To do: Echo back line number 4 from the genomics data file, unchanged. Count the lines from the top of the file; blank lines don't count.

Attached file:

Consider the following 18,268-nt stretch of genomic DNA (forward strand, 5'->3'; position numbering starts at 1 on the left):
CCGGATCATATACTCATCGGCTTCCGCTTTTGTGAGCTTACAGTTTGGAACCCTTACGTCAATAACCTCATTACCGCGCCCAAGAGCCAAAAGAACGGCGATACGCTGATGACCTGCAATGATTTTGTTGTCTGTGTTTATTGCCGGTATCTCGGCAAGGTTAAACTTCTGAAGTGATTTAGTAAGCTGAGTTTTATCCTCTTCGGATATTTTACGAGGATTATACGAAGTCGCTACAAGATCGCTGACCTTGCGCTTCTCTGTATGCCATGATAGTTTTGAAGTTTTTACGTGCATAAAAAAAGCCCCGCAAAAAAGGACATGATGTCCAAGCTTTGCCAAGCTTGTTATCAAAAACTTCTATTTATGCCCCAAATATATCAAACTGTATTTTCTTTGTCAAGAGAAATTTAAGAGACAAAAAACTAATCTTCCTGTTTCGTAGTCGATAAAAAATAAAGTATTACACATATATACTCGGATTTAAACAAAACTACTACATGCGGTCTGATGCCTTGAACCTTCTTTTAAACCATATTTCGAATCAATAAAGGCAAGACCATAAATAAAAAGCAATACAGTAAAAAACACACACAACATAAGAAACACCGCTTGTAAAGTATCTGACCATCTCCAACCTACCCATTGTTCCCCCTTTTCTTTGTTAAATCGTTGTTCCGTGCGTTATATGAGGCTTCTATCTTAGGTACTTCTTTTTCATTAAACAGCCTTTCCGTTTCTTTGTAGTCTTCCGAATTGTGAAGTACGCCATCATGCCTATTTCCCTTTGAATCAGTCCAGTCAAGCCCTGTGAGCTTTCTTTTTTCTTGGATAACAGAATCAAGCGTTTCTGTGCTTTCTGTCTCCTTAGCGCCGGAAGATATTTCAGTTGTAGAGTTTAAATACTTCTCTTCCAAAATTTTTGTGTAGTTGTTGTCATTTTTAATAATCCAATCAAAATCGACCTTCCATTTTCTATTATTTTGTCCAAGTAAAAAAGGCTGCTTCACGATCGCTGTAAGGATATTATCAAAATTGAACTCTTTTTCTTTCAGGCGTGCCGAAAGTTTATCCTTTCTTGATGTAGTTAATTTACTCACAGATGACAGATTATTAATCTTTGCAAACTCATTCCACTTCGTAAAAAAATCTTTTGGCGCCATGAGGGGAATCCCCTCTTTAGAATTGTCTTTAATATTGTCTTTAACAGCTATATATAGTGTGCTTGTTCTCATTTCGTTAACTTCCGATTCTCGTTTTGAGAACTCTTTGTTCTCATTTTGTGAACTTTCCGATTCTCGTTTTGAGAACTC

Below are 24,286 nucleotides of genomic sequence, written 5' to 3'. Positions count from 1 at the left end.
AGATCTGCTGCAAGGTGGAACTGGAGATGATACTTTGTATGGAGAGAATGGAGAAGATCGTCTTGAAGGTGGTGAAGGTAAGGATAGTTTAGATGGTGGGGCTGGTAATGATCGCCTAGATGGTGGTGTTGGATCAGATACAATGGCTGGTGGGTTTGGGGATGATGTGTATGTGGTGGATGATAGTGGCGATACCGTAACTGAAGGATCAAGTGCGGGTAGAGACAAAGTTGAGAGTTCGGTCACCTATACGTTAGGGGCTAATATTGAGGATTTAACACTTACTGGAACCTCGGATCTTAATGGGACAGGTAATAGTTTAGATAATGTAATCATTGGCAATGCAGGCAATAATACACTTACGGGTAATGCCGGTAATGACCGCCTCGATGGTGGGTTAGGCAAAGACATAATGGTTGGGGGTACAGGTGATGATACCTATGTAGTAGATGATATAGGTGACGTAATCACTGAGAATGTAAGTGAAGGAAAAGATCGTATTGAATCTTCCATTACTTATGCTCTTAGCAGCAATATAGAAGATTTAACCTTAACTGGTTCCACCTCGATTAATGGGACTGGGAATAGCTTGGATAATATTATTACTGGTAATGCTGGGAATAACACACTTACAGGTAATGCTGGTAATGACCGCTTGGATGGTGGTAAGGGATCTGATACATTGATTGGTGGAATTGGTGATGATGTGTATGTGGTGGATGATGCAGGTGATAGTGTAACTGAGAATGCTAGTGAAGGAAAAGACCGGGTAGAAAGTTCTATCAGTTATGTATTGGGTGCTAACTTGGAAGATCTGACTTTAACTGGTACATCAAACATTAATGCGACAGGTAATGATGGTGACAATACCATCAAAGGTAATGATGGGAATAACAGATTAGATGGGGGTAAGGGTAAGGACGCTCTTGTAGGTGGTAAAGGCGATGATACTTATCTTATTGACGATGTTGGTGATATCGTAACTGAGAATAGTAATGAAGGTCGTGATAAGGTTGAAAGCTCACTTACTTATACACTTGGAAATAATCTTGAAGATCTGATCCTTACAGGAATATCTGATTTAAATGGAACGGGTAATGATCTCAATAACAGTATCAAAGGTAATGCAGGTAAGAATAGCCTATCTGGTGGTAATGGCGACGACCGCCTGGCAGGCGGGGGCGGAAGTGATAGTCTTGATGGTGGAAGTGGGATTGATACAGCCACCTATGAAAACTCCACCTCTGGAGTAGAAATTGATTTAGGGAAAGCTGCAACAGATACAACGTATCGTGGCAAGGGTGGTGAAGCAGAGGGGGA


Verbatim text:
AGATCTGCTGCAAGGTGGAACTGGAGATGATACTTTGTATGGAGAGAATGGAGAAGATCGTCTTGAAGGTGGTGAAGGTAAGGATAGTTTAGATGGTGGGGCTGGTAATGATCGCCTAGATGGTGGTGTTGGATCAGATACAATGGCTGGTGGGTTTGGGGATGATGTGTATGTGGTGGATGATAGTGGCGATACCGTAACTGAAGGATCAAGTGCGGGTAGAGACAAAGTTGAGAGTTCGGTCACCTATACGTTAGGGGCTAATATTGAGGATTTAACACTTACTGGAACCTCGGATCTTAATGGGACAGGTAATAGTTTAGATAATGTAATCATTGGCAATGCAGGCAATAATACACTTACGGGTAATGCCGGTAATGACCGCCTCGATGGTGGGTTAGGCAAAGACATAATGGTTGGGGGTACAGGTGATGATACCTATGTAGTAGATGATATAGGTGACGTAATCACTGAGAATGTAAGTGAAGGAAAAGATCGTATTGAATCTTCCATTACTTATGCTCTTAGCAGCAATATAGAAGATTTAACCTTAACTGGTTCCACCTCGATTAATGGGACTGGGAATAGCTTGGATAATATTATTACTGGTAATGCTGGGAATAACACACTTACAGGTAATGCTGGTAATGACCGCTTGGATGGTGGTAAGGGATCTGATACATTGATTGGTGGAATTGGTGATGATGTGTATGTGGTGGATGATGCAGGTGATAGTGTAACTGAGAATGCTAGTGAAGGAAAAGACCGGGTAGAAAGTTCTATCAGTTATGTATTGGGTGCTAACTTGGAAGATCTGACTTTAACTGGTACATCAAACATTAATGCGACAGGTAATGATGGTGACAATACCATCAAAGGTAATGATGGGAATAACAGATTAGATGGGGGTAAGGGTAAGGACGCTCTTGTAGGTGGTAAAGGCGATGATACTTATCTTATTGACGATGTTGGTGATATCGTAACTGAGAATAGTAATGAAGGTCGTGATAAGGTTGAAAGCTCACTTACTTATACACTTGGAAATAATCTTGAAGATCTGATCCTTACAGGAATATCTGATTTAAATGGAACGGGTAATGATCTCAATAACAGTATCAAAGGTAATGCAGGTAAGAATAGCCTATCTGGTGGTAATGGCGACGACCGCCTGGCAGGCGGGGGCGGAAGTGATAGTCTTGATGGTGGAAGTGGGATTGATACAGCCACCTATGAAAACTCCACCTCTGGAGTAGAAATTGATTTAGGGAAAGCTGCAACAGATACAACGTATCGTGGCAAGGGTGGTGAAGCAGAGGGGGA